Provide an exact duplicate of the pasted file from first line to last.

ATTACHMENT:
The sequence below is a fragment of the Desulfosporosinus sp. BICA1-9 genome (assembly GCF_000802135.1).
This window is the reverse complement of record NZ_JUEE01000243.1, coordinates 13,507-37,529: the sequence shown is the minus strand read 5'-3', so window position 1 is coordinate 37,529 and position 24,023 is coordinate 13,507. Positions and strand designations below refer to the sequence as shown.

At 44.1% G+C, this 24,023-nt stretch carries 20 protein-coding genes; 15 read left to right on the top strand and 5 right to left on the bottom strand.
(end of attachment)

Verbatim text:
The sequence below is a fragment of the Desulfosporosinus sp. BICA1-9 genome (assembly GCF_000802135.1).
This window is the reverse complement of record NZ_JUEE01000243.1, coordinates 13,507-37,529: the sequence shown is the minus strand read 5'-3', so window position 1 is coordinate 37,529 and position 24,023 is coordinate 13,507. Positions and strand designations below refer to the sequence as shown.

At 44.1% G+C, this 24,023-nt stretch carries 20 protein-coding genes; 15 read left to right on the top strand and 5 right to left on the bottom strand.